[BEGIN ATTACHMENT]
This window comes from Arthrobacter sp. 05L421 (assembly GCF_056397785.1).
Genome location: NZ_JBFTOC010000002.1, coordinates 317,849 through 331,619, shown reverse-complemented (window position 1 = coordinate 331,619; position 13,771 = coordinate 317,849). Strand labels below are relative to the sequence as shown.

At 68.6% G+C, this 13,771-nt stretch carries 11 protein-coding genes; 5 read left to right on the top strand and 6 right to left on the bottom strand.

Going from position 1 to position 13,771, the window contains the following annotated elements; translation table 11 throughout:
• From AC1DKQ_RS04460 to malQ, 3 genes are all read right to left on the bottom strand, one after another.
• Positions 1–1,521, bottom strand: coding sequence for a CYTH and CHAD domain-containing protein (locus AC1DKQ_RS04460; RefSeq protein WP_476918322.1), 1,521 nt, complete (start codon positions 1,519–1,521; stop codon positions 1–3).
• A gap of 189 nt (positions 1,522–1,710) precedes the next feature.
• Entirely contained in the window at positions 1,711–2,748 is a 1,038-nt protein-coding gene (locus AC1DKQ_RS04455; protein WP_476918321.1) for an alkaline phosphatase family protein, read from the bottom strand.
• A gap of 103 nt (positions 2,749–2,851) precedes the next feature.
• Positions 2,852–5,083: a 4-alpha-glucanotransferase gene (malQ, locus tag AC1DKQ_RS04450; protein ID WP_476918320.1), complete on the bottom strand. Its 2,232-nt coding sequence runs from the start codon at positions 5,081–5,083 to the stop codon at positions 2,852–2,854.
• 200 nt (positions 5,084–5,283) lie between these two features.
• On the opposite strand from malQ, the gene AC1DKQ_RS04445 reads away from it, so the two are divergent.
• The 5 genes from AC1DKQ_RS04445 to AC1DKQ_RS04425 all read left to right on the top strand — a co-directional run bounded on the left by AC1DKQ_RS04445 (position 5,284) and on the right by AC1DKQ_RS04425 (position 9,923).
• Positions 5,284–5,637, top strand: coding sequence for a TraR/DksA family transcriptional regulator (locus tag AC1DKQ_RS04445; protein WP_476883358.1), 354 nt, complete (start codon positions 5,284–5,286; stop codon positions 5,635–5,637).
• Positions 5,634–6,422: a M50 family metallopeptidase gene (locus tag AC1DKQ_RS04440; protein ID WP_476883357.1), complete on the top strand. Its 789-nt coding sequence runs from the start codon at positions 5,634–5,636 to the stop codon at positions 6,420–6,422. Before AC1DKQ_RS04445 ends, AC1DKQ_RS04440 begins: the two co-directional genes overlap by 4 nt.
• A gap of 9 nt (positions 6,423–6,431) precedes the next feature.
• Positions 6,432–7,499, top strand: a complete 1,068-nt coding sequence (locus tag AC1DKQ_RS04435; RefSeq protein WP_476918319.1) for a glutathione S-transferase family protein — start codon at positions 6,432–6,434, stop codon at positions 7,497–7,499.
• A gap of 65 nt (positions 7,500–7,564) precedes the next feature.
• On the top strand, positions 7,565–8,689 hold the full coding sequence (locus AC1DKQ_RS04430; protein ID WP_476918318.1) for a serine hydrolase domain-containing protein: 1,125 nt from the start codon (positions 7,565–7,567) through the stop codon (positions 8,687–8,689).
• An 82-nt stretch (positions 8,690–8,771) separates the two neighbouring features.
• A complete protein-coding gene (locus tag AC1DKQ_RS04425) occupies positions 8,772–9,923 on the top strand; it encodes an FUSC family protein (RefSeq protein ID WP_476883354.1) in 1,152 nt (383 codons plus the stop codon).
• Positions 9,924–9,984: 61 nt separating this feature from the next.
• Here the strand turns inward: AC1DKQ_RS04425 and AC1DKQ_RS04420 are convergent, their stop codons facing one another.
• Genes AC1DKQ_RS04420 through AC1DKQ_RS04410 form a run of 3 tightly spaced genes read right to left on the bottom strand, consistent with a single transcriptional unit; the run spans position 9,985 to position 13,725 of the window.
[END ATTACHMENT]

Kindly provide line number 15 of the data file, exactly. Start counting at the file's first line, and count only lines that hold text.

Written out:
• Positions 5,634–6,422: a M50 family metallopeptidase gene (locus tag AC1DKQ_RS04440; protein ID WP_476883357.1), complete on the top strand. Its 789-nt coding sequence runs from the start codon at positions 5,634–5,636 to the stop codon at positions 6,420–6,422. Before AC1DKQ_RS04445 ends, AC1DKQ_RS04440 begins: the two co-directional genes overlap by 4 nt.